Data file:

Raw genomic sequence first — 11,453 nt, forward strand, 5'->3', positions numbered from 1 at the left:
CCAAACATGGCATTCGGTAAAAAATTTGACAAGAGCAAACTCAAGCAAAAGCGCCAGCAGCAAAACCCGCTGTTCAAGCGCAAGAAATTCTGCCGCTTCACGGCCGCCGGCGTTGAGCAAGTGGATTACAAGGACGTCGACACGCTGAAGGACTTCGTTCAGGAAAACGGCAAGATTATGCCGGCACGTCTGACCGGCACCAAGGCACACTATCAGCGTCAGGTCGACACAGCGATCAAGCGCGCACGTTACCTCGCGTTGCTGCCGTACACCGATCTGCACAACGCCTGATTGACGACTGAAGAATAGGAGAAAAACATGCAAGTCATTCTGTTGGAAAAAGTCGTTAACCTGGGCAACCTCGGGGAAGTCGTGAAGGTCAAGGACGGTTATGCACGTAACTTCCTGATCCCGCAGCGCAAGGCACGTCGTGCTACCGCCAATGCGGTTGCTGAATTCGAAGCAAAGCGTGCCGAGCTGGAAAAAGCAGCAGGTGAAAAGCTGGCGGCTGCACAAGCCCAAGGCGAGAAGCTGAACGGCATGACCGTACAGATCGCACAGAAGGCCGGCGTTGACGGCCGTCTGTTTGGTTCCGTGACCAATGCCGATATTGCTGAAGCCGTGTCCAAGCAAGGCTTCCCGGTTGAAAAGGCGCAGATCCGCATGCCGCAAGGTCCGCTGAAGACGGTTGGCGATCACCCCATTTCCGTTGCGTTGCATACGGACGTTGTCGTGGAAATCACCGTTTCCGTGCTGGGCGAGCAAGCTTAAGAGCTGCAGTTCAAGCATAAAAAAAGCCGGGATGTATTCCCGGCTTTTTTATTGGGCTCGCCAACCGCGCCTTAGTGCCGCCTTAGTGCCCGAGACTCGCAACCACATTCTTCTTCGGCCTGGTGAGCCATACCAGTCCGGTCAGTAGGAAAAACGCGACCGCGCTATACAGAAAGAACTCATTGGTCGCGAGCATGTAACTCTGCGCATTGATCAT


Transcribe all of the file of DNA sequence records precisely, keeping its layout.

Raw genomic sequence first — 11,453 nt, forward strand, 5'->3', positions numbered from 1 at the left:
CCAAACATGGCATTCGGTAAAAAATTTGACAAGAGCAAACTCAAGCAAAAGCGCCAGCAGCAAAACCCGCTGTTCAAGCGCAAGAAATTCTGCCGCTTCACGGCCGCCGGCGTTGAGCAAGTGGATTACAAGGACGTCGACACGCTGAAGGACTTCGTTCAGGAAAACGGCAAGATTATGCCGGCACGTCTGACCGGCACCAAGGCACACTATCAGCGTCAGGTCGACACAGCGATCAAGCGCGCACGTTACCTCGCGTTGCTGCCGTACACCGATCTGCACAACGCCTGATTGACGACTGAAGAATAGGAGAAAAACATGCAAGTCATTCTGTTGGAAAAAGTCGTTAACCTGGGCAACCTCGGGGAAGTCGTGAAGGTCAAGGACGGTTATGCACGTAACTTCCTGATCCCGCAGCGCAAGGCACGTCGTGCTACCGCCAATGCGGTTGCTGAATTCGAAGCAAAGCGTGCCGAGCTGGAAAAAGCAGCAGGTGAAAAGCTGGCGGCTGCACAAGCCCAAGGCGAGAAGCTGAACGGCATGACCGTACAGATCGCACAGAAGGCCGGCGTTGACGGCCGTCTGTTTGGTTCCGTGACCAATGCCGATATTGCTGAAGCCGTGTCCAAGCAAGGCTTCCCGGTTGAAAAGGCGCAGATCCGCATGCCGCAAGGTCCGCTGAAGACGGTTGGCGATCACCCCATTTCCGTTGCGTTGCATACGGACGTTGTCGTGGAAATCACCGTTTCCGTGCTGGGCGAGCAAGCTTAAGAGCTGCAGTTCAAGCATAAAAAAAGCCGGGATGTATTCCCGGCTTTTTTATTGGGCTCGCCAACCGCGCCTTAGTGCCGCCTTAGTGCCCGAGACTCGCAACCACATTCTTCTTCGGCCTGGTGAGCCATACCAGTCCGGTCAGTAGGAAAAACGCGACCGCGCTATACAGAAAGAACTCATTGGTCGCGAGCATGTAACTCTGCGCATTGATCAT